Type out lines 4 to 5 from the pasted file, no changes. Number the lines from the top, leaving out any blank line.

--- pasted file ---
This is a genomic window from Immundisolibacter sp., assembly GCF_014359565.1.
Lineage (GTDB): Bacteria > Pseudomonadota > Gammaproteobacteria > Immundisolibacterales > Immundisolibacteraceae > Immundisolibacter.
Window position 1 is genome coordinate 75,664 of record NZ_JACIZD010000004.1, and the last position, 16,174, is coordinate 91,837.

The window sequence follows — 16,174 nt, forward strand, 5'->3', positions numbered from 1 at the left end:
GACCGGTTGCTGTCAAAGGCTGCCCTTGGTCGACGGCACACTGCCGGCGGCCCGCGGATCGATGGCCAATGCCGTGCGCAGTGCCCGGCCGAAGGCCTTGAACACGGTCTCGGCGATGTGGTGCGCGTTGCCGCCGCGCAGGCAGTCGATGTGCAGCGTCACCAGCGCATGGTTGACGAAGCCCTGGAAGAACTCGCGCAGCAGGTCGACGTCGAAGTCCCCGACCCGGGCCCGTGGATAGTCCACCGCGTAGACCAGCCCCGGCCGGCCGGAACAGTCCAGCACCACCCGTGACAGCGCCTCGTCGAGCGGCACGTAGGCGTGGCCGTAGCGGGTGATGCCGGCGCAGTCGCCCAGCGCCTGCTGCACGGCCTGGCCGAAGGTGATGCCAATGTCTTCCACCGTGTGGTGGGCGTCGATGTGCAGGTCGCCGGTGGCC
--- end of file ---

The window sequence follows — 16,174 nt, forward strand, 5'->3', positions numbered from 1 at the left end:
GACCGGTTGCTGTCAAAGGCTGCCCTTGGTCGACGGCACACTGCCGGCGGCCCGCGGATCGATGGCCAATGCCGTGCGCAGTGCCCGGCCGAAGGCCTTGAACACGGTCTCGGCGATGTGGTGCGCGTTGCCGCCGCGCAGGCAGTCGATGTGCAGCGTCACCAGCGCATGGTTGACGAAGCCCTGGAAGAACTCGCGCAGCAGGTCGACGTCGAAGTCCCCGACCCGGGCCCGTGGATAGTCCACCGCGTAGACCAGCCCCGGCCGGCCGGAACAGTCCAGCACCACCCGTGACAGCGCCTCGTCGAGCGGCACGTAGGCGTGGCCGTAGCGGGTGATGCCGGCGCAGTCGCCCAGCGCCTGCTGCACGGCCTGGCCGAAGGTGATGCCAATGTCTTCCACCGTGTGGTGGGCGTCGATGTGCAGGTCGCCGGTGGCC